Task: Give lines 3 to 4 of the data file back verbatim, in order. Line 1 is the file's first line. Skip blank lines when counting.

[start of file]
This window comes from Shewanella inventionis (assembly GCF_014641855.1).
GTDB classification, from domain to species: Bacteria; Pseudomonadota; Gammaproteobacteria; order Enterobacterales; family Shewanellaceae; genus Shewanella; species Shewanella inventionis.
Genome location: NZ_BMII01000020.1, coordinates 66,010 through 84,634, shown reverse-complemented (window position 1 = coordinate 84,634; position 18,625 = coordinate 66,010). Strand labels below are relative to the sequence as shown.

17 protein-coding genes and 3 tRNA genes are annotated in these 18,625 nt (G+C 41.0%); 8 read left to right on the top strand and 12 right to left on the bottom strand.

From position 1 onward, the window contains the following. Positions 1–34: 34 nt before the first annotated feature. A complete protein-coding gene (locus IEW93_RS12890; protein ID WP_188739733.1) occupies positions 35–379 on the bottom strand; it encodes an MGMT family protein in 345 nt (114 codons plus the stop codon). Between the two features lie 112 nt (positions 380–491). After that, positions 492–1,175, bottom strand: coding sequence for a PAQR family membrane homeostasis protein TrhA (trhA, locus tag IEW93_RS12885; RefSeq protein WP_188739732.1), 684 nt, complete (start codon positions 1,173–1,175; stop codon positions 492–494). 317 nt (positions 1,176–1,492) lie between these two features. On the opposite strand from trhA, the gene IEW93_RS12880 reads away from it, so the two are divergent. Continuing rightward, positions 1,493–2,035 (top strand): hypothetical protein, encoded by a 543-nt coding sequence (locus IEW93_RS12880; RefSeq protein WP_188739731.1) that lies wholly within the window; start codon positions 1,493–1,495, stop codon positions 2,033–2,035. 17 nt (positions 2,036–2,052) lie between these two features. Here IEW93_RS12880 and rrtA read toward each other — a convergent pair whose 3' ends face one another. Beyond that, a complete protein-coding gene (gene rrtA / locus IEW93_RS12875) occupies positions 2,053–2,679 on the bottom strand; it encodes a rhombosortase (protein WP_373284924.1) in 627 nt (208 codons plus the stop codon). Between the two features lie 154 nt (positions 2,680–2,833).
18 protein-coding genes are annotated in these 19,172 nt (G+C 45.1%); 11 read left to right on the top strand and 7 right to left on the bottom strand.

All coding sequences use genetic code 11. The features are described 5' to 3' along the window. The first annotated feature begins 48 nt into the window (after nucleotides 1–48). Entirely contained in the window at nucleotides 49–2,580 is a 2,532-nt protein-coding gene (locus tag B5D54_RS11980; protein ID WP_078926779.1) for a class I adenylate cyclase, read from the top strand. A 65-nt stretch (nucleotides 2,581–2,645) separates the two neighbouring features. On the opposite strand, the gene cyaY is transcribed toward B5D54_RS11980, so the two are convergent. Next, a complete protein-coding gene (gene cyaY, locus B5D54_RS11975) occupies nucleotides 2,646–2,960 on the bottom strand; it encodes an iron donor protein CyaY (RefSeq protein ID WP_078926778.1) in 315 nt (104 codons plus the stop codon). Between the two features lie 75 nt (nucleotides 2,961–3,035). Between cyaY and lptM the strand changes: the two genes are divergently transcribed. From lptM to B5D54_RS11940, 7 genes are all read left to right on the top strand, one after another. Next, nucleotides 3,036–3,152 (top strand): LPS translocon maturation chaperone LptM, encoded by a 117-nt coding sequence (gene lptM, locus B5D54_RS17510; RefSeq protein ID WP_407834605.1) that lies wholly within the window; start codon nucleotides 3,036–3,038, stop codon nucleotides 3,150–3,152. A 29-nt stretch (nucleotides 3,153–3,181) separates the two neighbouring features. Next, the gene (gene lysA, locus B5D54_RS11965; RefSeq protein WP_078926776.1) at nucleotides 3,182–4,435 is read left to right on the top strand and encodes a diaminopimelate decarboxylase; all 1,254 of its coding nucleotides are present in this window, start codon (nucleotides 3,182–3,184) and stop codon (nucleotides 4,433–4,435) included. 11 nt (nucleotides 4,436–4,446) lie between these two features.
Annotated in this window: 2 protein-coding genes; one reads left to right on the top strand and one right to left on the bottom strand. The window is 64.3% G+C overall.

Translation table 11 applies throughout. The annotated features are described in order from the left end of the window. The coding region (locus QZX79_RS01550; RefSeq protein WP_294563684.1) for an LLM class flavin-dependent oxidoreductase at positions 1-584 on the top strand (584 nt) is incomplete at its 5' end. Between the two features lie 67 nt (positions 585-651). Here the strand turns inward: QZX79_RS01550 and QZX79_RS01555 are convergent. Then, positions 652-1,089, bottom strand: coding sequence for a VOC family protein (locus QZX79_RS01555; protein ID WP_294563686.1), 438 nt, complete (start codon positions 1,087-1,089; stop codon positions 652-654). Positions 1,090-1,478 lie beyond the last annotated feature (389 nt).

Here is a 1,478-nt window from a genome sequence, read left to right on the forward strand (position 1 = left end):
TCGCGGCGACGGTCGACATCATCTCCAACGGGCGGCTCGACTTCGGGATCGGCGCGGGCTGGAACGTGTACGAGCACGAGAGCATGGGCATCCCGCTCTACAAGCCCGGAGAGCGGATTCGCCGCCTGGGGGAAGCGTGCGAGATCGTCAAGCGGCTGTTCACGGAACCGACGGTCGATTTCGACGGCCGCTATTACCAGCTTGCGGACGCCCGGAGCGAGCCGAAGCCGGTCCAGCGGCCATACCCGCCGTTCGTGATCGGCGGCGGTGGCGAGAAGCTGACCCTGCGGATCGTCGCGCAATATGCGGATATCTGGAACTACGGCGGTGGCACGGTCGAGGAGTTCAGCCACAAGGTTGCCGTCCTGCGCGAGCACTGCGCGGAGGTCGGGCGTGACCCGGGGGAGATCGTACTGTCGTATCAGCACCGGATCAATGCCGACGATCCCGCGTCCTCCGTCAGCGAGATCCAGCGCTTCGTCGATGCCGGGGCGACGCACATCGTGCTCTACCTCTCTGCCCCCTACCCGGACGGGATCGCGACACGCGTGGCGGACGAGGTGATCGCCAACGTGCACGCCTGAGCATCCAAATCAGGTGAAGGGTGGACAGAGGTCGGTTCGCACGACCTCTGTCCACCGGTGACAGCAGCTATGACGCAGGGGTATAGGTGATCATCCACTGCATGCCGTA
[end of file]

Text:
Genome location: NZ_BMII01000020.1, coordinates 66,010 through 84,634, shown reverse-complemented (window position 1 = coordinate 84,634; position 18,625 = coordinate 66,010). Strand labels below are relative to the sequence as shown.

17 protein-coding genes and 3 tRNA genes are annotated in these 18,625 nt (G+C 41.0%); 8 read left to right on the top strand and 12 right to left on the bottom strand.